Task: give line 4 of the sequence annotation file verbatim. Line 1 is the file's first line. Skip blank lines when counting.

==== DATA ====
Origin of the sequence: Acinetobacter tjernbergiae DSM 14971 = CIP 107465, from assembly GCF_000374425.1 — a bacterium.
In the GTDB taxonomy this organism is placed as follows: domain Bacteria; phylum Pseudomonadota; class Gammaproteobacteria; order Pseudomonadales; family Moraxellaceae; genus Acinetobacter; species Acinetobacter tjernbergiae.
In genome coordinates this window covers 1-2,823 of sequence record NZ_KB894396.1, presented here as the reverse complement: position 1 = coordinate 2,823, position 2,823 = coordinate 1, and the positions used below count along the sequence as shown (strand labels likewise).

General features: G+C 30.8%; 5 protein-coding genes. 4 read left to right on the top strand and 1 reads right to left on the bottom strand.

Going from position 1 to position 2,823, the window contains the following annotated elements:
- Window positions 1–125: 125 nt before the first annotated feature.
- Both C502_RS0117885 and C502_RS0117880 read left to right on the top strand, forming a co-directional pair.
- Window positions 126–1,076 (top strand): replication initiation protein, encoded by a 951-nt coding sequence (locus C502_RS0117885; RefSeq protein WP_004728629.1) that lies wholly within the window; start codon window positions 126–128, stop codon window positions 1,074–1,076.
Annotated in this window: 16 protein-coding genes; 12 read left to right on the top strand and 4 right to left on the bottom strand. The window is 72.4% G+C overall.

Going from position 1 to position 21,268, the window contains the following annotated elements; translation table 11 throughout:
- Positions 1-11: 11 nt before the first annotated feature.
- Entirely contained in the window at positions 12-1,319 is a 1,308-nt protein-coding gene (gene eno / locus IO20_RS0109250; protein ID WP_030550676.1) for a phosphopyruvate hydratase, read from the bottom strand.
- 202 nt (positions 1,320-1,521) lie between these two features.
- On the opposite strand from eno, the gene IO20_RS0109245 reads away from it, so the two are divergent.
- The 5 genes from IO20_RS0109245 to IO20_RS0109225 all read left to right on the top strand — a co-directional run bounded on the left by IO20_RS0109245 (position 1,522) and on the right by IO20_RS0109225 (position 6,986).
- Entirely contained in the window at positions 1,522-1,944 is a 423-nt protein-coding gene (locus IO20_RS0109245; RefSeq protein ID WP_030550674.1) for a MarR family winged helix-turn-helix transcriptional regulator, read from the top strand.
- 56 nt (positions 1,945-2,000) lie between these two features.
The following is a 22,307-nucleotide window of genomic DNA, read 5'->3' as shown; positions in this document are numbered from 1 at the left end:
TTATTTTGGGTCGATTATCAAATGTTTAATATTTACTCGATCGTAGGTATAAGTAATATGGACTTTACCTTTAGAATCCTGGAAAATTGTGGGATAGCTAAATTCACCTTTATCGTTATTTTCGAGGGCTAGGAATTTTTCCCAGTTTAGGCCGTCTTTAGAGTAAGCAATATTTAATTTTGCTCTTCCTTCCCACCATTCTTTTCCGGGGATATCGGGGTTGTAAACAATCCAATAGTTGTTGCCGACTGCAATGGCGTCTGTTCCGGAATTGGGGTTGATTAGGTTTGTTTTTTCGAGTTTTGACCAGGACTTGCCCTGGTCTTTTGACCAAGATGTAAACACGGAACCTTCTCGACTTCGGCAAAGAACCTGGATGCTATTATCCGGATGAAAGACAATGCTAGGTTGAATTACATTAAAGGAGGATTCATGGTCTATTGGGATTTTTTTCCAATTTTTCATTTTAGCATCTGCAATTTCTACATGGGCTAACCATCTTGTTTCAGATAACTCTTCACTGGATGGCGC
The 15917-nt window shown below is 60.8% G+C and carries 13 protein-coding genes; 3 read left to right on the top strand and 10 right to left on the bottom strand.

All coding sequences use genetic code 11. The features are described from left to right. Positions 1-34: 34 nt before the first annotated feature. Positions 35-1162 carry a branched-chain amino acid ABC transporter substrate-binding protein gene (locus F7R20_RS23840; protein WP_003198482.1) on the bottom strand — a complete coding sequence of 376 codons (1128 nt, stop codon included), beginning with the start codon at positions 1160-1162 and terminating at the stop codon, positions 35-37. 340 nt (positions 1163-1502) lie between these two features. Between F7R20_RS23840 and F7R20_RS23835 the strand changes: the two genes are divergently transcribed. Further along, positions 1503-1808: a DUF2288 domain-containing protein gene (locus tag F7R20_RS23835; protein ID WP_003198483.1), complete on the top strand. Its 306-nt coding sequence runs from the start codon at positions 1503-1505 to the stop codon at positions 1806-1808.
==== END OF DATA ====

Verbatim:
General features: G+C 30.8%; 5 protein-coding genes. 4 read left to right on the top strand and 1 reads right to left on the bottom strand.